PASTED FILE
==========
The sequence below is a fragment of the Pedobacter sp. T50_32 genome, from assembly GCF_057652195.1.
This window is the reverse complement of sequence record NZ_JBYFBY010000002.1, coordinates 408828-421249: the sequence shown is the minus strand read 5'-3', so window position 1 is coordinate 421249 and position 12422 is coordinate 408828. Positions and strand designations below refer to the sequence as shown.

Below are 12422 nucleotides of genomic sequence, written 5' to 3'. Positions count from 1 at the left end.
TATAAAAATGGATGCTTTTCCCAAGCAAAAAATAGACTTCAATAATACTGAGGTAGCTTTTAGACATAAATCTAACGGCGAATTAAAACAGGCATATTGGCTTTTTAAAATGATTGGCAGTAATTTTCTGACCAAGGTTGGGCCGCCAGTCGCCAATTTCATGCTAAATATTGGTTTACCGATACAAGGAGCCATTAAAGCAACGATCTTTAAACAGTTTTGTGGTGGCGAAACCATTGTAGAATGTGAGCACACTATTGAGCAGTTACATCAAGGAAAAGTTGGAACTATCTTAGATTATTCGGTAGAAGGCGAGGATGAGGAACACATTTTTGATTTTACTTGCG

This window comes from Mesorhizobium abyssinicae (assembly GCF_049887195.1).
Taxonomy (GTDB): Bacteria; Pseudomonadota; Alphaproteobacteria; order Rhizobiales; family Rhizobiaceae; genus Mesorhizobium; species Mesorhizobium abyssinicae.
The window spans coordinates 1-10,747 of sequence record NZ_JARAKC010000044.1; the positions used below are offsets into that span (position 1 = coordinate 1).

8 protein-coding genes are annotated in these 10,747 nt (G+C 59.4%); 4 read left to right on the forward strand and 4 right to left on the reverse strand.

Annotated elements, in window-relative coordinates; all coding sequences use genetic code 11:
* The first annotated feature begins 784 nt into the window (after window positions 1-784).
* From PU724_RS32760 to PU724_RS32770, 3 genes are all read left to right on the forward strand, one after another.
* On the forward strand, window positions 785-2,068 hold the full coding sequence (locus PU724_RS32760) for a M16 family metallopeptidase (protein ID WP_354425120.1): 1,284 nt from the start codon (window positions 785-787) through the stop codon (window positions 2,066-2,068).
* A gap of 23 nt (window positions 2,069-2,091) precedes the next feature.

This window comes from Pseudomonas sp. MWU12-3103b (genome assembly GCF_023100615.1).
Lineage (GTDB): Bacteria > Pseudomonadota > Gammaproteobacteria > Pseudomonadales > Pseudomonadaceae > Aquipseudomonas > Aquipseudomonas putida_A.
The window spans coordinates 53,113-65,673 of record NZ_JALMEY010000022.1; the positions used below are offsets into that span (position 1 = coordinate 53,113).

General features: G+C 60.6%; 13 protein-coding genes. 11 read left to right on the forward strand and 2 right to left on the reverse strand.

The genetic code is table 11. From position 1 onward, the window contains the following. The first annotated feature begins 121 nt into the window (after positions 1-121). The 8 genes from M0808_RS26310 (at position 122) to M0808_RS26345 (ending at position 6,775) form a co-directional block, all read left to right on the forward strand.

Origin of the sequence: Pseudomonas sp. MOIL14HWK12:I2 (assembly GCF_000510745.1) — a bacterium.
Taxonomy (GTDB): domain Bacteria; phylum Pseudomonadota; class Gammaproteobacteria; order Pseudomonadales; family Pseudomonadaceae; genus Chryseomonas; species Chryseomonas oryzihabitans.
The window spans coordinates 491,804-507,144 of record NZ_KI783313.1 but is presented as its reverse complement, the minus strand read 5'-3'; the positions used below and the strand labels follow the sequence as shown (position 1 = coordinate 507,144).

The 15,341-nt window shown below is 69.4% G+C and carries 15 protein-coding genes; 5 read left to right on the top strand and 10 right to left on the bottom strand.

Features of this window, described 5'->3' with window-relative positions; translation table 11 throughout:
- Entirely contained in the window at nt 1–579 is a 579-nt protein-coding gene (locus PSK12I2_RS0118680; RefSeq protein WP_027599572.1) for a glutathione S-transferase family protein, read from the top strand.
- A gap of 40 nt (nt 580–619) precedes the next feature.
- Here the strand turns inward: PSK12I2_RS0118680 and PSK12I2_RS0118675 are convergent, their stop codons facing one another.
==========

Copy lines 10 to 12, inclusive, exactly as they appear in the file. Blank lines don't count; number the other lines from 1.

* The first annotated feature begins 784 nt into the window (after window positions 1-784).
* From PU724_RS32760 to PU724_RS32770, 3 genes are all read left to right on the forward strand, one after another.
* On the forward strand, window positions 785-2,068 hold the full coding sequence (locus PU724_RS32760) for a M16 family metallopeptidase (protein ID WP_354425120.1): 1,284 nt from the start codon (window positions 785-787) through the stop codon (window positions 2,066-2,068).